Brigham Young University recently made a surprising update to its Honor Code Residential Living Standards: members of the opposite sex will now be allowed in a student-housing resident’s bedroom—but on one condition. The differently gendered houseguest must be restrained to the occupant’s bed to prevent temptation from leading to necking, heavy petting, fondling, or other biological urges.
“At first I was worried about what the new allowance might lead to,” says Becky Bergman, a BYU freshman majoring in Dance. “Letting boys into our bedrooms seemed like a metaphor or something, kind of like we’d be opening a door in our hearts and minds for Satan to enter. But then I learned that the Honor Code officers would be supplying each building with leather straps that we can use to tie boys to our beds. That seems like it will prevent promiscuous behavior even better than the old policy. Why not do it in the rest of the rooms?”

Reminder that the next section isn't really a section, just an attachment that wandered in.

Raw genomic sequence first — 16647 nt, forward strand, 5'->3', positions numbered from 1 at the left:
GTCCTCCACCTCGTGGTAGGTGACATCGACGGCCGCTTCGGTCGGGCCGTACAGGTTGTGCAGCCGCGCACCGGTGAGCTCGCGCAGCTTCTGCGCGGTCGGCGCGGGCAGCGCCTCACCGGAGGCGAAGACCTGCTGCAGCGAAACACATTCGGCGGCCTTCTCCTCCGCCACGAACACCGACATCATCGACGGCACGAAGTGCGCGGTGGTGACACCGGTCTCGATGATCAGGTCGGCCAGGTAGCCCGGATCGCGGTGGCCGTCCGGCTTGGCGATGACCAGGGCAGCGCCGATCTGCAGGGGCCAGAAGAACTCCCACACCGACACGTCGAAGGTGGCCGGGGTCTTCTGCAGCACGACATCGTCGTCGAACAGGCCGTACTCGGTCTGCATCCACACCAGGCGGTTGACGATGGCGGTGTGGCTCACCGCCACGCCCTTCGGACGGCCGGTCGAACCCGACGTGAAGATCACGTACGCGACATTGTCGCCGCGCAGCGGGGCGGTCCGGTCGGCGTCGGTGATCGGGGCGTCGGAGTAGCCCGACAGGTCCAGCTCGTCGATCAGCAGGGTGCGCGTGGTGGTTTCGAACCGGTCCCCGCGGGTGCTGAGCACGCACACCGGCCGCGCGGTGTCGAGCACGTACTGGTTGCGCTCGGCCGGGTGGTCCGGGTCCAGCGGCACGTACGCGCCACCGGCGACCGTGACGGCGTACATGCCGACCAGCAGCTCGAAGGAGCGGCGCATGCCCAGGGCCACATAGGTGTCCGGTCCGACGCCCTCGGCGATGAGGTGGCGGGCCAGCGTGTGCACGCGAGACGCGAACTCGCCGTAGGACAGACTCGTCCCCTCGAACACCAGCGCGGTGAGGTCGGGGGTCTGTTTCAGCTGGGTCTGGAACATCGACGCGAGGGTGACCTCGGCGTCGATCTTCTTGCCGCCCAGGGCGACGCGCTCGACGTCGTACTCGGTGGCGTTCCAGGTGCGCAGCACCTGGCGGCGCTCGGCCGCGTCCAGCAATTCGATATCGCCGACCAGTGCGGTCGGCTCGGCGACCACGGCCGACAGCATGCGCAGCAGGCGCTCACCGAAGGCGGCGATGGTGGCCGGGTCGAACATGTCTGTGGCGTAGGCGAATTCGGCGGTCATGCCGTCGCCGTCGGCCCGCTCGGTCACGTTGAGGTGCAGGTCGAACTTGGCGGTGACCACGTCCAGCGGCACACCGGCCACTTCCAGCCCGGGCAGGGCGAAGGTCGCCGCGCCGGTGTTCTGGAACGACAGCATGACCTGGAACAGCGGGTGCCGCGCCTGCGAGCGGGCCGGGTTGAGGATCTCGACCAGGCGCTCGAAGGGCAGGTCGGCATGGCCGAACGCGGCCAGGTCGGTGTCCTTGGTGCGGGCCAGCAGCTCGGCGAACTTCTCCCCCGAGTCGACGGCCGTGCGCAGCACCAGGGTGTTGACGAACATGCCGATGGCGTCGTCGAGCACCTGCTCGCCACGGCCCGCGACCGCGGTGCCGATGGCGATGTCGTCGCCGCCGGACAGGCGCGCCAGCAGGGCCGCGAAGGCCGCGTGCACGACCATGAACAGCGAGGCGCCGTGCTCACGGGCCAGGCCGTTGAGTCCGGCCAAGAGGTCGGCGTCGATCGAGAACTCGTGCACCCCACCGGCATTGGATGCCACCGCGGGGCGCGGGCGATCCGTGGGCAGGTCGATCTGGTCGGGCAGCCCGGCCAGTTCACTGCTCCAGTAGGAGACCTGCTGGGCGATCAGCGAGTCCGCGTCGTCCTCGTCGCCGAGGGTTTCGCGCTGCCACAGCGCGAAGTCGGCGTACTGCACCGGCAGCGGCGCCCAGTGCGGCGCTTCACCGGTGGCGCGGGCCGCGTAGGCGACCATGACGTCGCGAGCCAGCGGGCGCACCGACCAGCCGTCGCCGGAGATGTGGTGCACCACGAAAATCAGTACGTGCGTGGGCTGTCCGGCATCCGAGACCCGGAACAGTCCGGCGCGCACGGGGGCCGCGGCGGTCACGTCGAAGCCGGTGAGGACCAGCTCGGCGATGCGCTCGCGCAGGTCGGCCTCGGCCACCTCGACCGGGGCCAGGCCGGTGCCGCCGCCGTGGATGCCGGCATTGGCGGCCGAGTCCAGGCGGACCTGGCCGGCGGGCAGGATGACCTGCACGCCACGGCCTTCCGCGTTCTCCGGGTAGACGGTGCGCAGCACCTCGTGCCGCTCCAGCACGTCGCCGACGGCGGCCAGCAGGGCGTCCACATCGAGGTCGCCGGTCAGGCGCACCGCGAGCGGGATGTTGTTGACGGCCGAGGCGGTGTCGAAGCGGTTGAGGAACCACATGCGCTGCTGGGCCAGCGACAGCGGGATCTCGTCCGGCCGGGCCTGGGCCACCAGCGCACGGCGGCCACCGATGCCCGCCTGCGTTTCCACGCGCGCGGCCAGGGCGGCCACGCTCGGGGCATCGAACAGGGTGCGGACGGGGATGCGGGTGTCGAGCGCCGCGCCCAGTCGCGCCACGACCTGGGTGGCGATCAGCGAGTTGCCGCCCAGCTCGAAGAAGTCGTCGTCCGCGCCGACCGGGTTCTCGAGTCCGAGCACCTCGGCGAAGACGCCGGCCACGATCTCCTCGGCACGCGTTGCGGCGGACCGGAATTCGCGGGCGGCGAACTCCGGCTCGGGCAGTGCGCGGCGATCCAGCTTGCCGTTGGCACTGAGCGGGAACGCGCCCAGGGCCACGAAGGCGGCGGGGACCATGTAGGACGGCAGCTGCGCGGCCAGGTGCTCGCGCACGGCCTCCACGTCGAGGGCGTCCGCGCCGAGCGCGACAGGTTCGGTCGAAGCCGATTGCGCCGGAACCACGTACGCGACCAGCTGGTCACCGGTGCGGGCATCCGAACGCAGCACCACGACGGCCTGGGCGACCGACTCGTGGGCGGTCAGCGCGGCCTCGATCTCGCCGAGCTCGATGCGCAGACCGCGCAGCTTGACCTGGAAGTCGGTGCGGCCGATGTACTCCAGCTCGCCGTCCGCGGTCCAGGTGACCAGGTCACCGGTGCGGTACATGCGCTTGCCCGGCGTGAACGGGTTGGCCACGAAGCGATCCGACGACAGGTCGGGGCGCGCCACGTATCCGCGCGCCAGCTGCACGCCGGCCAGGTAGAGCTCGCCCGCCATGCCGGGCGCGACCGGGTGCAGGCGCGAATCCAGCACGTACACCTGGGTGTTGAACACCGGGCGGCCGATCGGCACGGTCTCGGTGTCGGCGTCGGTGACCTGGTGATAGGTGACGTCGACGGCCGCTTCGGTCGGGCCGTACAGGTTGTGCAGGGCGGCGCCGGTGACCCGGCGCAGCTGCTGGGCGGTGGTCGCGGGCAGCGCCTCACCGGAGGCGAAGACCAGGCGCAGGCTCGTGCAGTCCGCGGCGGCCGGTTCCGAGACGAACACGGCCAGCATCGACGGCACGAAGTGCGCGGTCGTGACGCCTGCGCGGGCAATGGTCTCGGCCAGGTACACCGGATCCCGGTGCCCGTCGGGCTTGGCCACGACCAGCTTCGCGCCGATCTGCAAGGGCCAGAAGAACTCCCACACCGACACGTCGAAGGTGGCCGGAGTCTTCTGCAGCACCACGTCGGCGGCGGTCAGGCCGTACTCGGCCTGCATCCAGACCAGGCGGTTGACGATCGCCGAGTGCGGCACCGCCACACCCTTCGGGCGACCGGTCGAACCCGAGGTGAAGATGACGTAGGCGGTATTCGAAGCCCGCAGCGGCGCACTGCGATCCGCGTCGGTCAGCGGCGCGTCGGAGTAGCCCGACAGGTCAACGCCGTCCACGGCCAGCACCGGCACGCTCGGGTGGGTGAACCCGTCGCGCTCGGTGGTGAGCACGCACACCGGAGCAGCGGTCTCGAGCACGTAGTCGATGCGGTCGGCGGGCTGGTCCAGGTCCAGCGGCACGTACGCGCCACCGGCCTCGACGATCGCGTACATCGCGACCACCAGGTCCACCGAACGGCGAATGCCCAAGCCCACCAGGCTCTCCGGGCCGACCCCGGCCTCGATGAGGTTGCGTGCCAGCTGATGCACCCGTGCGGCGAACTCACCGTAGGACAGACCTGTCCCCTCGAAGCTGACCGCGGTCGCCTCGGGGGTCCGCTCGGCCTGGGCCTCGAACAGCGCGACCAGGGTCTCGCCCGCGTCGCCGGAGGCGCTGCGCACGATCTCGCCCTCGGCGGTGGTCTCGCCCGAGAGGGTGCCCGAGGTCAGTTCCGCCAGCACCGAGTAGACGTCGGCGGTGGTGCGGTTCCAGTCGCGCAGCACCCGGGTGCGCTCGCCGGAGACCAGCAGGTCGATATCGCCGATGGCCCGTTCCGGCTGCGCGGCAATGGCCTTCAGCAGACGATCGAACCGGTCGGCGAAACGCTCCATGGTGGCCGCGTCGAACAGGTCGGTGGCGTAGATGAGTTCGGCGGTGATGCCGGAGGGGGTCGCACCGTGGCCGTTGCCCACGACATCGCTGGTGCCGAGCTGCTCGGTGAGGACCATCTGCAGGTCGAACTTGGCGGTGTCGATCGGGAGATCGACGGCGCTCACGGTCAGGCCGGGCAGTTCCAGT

After feedback from several students, the Honor Code Office has agreed to provide each building with ball gags as well. “I had a guy from my Spanish 3 class over to practice our dialog for the next day,” says a Political Science undergrad who prefers to remain anonymous. “My roommates were being kind of loud, so we went into my room. I strapped him to the bed, and we started working on our dialog, but then he started saying things in Spanish that made me feel uncomfortable. So I stuffed some pantyhose into his mouth. When I took them out, he agreed to tell his bishop about the incident, and we were able to laugh it off. No harm, no foul.”
BYU has no plans to change its policy on allowing members of the opposite gender into residents’ bathrooms, however. Guests will have to continue using the public bathrooms in the hallways and lobbies.